The Vegetarian (2007, tr. 2015 by Deborah Smith) declares itself on the cover to be ‘A Novel’, which is a practice more often seen in US editions. It’s worth noting because, like Damon Galgut’s In a Strange Room, The Vegetarian was originally published as three separate stories, and then compiled into a novel. A novel it surely is, but the forewarned reader can spot the origins: each part of the book includes some recapping (“previously on The Vegetarian…”) and could stand handsomely alone. Together they are extra-intense: triply singular, strangeness cubed.

Each part is also reported from a different viewpoint, but never – or almost never – that of the central character, Yeong-hye. She is a young woman whose husband Cheong, narrating the first section, thinks her “completely unremarkable in every way.” He married her because “[no] particular drawbacks present[ed] themselves, and therefore there was no reason for the two of us not to.” He takes little notice of her, and their work means they don’t spend much time together. He really only pays attention to her when he gets up one morning to find her throwing out all the meat in the fridge and announcing that she will never allow it in the house again. Cheong is appalled, as are her family (“What do you think you’re playing at, hey? Acting like this at your age”). What is clear is that no one sees Yeong-hye as her own person, and her Bartleby-esque withdrawal from their society seems more and more reasonable, as she refuses, disengages, and passively resists. She takes charge of her own body as the only thing, in such a restrictive environment, which is within her control.

Yeong-hye does explain her refusal, as justified by a recurring dream which prevents her from sleeping (“I never enquired as to the nature of this dream,” says Cheong), and we get italicised sections from within her head. “Dreams of murder. … Intolerable loathing, so long suppressed.” Without eating meat, and without replacing it, she grows thinner: “Why am I changing like this? Why are my edges all sharpening – what am I going to gouge?” In a sense, these insights disappointed me: I would rather not know what Yeong-hye is thinking, leave the options open (though her thoughts are allusive rather than instructive). Similarly, making Cheong (“It was nothing but sheer obstinacy for a wife to go against her husband’s wishes as mine had done”) and Yeong-hye’s family (“Don’t you understand what your father’s telling you? If he tells you to eat, eat!”) such unreconstructed horrors sets up an obvious one-sided empathy in the reader. But this first part is strong meat nonetheless, particularly as it moves to a dark conclusion, with disturbing violence and sexuality on the way.

In fact, what’s most surprising is that the book can carry on so successfully after this potent ending. In part two, Yeong-hye’s sister’s husband, an artist, takes charge. He has always been sexually attracted to Yeong-hye, and following the events of part one, he takes his opportunity to get closer to her. In particular he is fascinated by a birthmark – the ‘Mongolian mark’ – above her buttocks, which normally fades after childhood. He visits her and they talk: her voice is “the quiet tone of a person who didn’t belong anywhere, someone who had passed into a border area between two states of being”. In addition, her body has grown less thin as she has begun to eat more (“her breasts had now rounded out into softness”). Given that in part three, Yeong-hye will become even more dangerously thin, this temporary reversal – or semi-recovery – is odd, and looks more like the author’s convenience than the story’s necessity. However, realism is hardly the point of a book like this, and we get more strangeness as her brother-in-law paints plants on Yeong-hye’s body and films himself doing so. This is just the beginning of an exchange which is “more vegetal than sexual,” as her body is “an object of desire from which all desire had been eliminated.” This – disengagement, passivity, refusal – is what binds the parts together, and unifies the novel.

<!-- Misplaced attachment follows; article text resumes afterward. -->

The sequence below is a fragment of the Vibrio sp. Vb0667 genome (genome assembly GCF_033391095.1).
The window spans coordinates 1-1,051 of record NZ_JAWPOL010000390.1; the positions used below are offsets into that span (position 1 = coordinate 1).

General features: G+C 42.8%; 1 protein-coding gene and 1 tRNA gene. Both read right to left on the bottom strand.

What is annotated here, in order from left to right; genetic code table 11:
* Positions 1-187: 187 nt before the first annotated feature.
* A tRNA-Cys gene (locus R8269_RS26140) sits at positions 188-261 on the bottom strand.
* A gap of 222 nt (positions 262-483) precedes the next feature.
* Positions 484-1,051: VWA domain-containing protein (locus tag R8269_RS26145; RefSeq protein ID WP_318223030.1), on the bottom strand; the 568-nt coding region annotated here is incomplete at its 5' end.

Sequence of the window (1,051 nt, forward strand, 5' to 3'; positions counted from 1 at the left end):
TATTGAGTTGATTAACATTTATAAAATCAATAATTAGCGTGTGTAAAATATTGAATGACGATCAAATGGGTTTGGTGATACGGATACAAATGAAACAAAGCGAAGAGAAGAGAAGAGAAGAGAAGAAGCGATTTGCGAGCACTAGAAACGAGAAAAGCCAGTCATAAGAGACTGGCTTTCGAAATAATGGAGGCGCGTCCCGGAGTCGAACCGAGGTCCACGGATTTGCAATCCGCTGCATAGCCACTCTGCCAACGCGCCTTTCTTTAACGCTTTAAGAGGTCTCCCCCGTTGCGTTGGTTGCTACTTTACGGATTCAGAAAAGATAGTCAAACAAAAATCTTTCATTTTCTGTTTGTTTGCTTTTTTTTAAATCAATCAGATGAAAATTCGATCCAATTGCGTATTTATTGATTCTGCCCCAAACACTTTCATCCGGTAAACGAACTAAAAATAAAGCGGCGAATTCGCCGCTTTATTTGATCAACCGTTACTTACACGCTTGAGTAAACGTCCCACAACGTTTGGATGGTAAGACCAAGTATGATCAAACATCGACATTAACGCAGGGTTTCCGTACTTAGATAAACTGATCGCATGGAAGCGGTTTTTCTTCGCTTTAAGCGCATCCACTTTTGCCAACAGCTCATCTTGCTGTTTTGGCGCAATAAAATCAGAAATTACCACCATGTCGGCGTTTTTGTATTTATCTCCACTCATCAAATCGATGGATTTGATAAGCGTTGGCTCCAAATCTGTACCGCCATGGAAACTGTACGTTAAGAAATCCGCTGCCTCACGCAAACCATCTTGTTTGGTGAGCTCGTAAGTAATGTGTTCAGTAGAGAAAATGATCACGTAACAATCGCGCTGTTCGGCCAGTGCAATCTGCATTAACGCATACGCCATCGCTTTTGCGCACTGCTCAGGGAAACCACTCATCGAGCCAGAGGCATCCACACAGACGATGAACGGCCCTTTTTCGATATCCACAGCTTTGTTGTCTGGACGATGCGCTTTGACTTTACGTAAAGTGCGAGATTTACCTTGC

In part 3, time has moved on again, and Yeong-hye is in hospital, her only visitor being our new narrator, her sister In-hye. Yeong-hye’s condition has deteriorated, and she is coughing blood as her body consumes itself. She is “retreating from herself, becoming as distant to herself as she was to her sister.” Again I was reminded of the literature of disappearance and refusal: of John Burnside’s A Summer of Drowning (“To refuse oneself is exemplary. To become nothing, to remove yourself from the frame – that is the highest form of art”); of Larkin’s ‘Poetry of Departures’ (“this audacious, purifying, elemental move”); of Kafka’s ‘A Hunger Artist’ (“I always wanted you to admire my fasting”); of Enrique Vila-Matas’s Bartleby & Co and Montano’s Malady; of Bartleby the scrivener himself. In saying that I hope not to reduce The Vegetarian to a list of derivations but to emphasise its force: it hangs in the mind like these others, it puts down roots. In any event, a reader’s interpretation is not the author’s: Han herself describes Yeong-hye’s aim as “to vomit out the darkness and violence of flesh/humanity and become a perfectly pure being.” In this final part of the book, In-hye is forced to choose between keeping Yeong-hye in the hospital, where she is miserably unhappy, and allowing her to leave, where she will doubtless allow herself to starve to death. The idea of dreams returns, from In-hye this time, who, failing to understand, urges Yeong-hye to forget her troubling dreams. “Surely the dream isn’t all there is? We have to wake up at some point, don’t we? Because … because then …” But there is nothing more to come.